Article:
Karachi Police, Led by Female Officer, Thwart Attack on Chinese Consulate

Diplomatic Security Sit-Rep 11/28/2019

In a daylight shoot-out in Karachi on Friday, Pakistani security forces thwarted an attack apparently aimed at the Chinese Consul General in the southern coastal city. Sind police official Amir Sheikh told The Media Line that three gunmen, two police officers and two civilians were killed during an hour-long gunfight, the police contingent led by a female officer.
According to Sheikh, the attackers first opened fire at a check point, then detonated hand grenades and set three vehicles on fire. The Chinese diplomats and other consular staff were safely evacuated to a safe house.

Deputy Inspector General Javeed Alam Odho of the Karachi police told The Media Line that one of the three dead attackers who wore a suicide vest was gunned down by a police sniper and the others died in the gun battle.

Peer Muhammed, Senior Superintendent of the Karachi police revealed to The Media Line that the responding police contingent was headed by Assistant Superintendent of Police Suhai Aziz Talput, a female officer who was the first official on the scene and “successfully managed to engage the terrorists” who, armed with automatic weapons, hand grenades and suicide vests, arrived in a vehicle and opened fire in the heavily-guarded area that has schools and upscale restaurants.

The outlawed Balochistan Liberation Army tweeted responsibility for the deadly attack after which Twitter suspended its account.

Pakistani Prime Minister Imran Khan has condemned the attack and ordered a complete inquiry into the incident and has ordered that elements behind the incident must be exposed.
In his tweet, Imran Khan said that the failed attack against the Chinese Consulate was clearly the reaction to unprecedented trade agreements that resulted from his recent trip to China. He said the attack was intended to scare Chinese investors and undermine.

Sind Province Police officials reported recovering a significant amount of explosives, weapons, ammunition, dried fruits and medicines, which is being interpreted as indications that the attackers had planned to take hostages but apparently were unable to do so because of the speed of the police response which denied the gunmen access to the compound and continued to engage until elite army rangers arrived at the scene.

Assistant superintendent Aziz has been recommended to become the first woman police officer to receive the “Father of the Nation Police Medal.”

Speaking to The Media Line, Pakistan People’s Party (PPP) chairman and son of former prime minister Mrs. Benazir Bhutto, Bilawal Bhutto-Zardari, praised Suhai Aziz in his tweet and said that “The reprehensible terrorist attack on the Chinese consulate in Karachi was thwarted by the courageous fight put up by our Sindh police led by the courageous Suhai Aziz.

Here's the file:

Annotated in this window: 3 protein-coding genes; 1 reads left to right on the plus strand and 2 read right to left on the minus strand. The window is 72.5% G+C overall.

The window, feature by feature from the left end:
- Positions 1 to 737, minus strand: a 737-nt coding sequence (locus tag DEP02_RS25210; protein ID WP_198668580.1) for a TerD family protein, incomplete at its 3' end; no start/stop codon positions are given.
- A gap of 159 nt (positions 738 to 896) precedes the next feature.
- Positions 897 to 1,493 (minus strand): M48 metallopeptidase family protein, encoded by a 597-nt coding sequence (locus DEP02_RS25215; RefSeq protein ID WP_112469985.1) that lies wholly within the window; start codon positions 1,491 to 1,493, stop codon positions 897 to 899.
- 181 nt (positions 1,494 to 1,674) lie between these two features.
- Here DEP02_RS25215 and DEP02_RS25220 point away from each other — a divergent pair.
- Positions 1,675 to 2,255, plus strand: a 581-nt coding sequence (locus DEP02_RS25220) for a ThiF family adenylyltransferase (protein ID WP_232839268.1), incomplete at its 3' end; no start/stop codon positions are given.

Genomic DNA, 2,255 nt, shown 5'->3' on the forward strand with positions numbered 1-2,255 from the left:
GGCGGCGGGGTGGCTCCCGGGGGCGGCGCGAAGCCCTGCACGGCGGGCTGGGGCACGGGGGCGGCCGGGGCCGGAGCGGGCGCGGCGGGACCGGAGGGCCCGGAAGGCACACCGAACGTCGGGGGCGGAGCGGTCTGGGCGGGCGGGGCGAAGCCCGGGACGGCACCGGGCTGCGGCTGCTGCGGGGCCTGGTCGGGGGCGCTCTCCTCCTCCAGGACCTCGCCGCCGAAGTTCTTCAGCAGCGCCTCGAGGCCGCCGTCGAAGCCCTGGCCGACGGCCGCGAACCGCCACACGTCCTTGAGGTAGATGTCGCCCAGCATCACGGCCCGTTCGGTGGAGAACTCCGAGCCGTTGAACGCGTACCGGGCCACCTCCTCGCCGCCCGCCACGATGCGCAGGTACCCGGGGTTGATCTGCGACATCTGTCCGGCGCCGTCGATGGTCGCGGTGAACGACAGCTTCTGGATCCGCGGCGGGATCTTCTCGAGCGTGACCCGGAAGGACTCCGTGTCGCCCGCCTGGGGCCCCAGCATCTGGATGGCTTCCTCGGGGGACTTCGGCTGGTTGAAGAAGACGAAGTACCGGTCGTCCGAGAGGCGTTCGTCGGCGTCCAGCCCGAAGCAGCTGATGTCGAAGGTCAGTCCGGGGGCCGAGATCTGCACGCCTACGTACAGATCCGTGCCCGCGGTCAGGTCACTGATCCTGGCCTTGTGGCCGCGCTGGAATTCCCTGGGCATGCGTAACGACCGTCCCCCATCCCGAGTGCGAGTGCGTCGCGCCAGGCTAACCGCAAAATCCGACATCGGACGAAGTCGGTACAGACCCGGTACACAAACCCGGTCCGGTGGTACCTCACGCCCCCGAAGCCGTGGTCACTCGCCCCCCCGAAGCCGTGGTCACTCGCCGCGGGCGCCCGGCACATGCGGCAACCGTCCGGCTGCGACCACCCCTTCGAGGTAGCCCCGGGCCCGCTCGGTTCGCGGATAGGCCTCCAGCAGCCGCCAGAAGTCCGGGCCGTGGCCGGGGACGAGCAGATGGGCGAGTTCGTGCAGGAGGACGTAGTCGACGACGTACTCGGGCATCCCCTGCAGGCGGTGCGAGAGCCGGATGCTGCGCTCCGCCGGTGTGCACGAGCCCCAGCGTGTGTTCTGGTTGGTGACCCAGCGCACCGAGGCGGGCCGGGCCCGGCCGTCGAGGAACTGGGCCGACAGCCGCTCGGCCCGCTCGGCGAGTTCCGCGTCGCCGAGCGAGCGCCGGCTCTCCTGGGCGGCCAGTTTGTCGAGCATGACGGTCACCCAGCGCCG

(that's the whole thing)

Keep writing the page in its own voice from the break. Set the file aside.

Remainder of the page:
In an exclusive interview with The Media Line, Aziz said she rushed to the scene as soon as she heard about the attack. “I managed the manpower, I called for the armed personnel carrier, the fire brigade, ambulances; and I informed my senior officers. I then made the environment favorable to the assault teams.”

Aziz, who told TML she was drawn to the job in part “because of the adrenalin, and the satisfaction,” has been in this position before. In 2017, she defused a bomb discovered at Mehriman University in the city of Jamshoro.

She related that her family wanted her to become a chartered accountant but she felt the job to be very dull as it had no social value and decided to appear for the Central Superior Services examination and passed on her first try.

At the age of 25, Suhai Aziz Talpur became the first woman from the lower Sinds to join the police.

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Armoured Vehicles Responsible for 20 Deaths in Accidents this Year in Turkey Alone.

“They Giveth and they Taketh”

Twenty people have been killed in Turkey by security forces’ armoured vehicles in accidental collisions or shooting incidents, pro-Kurdish Peoples’ Democratic Party (HDP) spokesperson Ayhan Bilgen told the Turkish parliament in a speech on Thursday.

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Bilgen’s speech came the day after 32-year-old Sedat Polat was killed in the southeast Turkish province of Şanlıurfa when a police armoured vehicle accidentally opened fire on the bus he was a passenger on as it stopped at a checkpoint.

In the past year around 20 people aged between four and 80 years old have been killed by security forces’ vehicles that have gone out of control and crashed into homes, failed to brake at junctions and crashed into civilians, or when they have opened fire without provocation, Bilgen said.

The deaths in 2018 followed another year with a high incidence of accidental deaths caused by armoured vehicles in 2017.

The Turkish news portal Artı Gerçek reported in June 2017 that 25 people had been killed by armoured vehicles since a state of emergency was called on July 20, 2016, and the majority of the deaths had again been caused in accidents.